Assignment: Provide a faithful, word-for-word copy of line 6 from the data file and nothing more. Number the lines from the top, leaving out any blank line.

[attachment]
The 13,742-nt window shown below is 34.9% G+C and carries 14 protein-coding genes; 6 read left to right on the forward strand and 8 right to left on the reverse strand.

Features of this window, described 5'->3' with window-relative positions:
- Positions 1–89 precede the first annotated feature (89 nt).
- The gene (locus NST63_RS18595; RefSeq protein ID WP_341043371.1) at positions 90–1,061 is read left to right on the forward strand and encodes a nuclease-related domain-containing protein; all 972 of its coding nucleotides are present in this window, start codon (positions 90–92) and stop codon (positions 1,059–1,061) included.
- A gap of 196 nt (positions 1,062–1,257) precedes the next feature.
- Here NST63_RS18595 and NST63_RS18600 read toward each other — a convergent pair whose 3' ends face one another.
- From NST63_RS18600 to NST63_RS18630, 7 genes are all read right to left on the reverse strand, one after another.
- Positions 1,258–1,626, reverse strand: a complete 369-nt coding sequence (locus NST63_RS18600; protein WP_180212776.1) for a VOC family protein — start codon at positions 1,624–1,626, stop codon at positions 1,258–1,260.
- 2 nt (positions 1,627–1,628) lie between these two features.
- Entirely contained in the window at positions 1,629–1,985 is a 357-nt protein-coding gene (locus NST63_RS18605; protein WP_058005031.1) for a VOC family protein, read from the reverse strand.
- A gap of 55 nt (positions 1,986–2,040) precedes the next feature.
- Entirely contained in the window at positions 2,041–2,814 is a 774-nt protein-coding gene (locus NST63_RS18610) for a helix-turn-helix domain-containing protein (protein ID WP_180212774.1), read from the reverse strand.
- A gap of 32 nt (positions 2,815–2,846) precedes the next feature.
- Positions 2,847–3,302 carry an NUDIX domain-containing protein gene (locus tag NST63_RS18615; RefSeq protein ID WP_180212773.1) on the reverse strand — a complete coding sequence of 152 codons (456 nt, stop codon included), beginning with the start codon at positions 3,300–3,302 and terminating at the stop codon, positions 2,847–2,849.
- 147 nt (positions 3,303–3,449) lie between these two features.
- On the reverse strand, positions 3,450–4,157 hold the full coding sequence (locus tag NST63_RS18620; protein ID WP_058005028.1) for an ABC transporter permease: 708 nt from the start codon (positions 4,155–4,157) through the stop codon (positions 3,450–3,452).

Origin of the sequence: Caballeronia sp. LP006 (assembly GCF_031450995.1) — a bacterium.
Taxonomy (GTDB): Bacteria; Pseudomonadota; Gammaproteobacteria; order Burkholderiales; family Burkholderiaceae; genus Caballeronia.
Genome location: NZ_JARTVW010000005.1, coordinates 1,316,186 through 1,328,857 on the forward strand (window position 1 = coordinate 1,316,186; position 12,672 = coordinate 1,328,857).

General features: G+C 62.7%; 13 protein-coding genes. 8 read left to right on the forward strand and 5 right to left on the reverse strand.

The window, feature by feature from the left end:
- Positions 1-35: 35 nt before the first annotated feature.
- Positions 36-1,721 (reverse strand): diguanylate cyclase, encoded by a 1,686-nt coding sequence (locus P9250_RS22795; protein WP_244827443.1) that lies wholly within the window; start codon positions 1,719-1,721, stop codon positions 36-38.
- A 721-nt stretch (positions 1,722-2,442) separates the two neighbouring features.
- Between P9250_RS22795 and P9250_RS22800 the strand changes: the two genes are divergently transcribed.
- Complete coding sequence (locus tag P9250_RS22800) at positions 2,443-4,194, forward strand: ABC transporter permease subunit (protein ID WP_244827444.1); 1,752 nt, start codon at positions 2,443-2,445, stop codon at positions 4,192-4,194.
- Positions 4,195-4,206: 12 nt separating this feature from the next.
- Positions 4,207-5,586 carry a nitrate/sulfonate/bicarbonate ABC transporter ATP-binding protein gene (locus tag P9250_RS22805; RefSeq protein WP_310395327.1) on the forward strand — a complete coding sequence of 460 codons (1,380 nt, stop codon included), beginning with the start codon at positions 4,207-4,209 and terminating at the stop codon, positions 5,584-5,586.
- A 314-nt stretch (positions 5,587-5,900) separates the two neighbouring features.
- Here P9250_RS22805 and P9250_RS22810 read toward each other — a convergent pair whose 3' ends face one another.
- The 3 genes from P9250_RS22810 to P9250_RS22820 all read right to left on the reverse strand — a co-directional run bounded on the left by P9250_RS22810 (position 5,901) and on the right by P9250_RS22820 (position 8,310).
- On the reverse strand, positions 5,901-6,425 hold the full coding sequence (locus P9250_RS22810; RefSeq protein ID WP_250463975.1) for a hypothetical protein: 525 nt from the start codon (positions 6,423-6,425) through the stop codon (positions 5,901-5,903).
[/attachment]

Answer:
- Here NST63_RS18595 and NST63_RS18600 read toward each other — a convergent pair whose 3' ends face one another.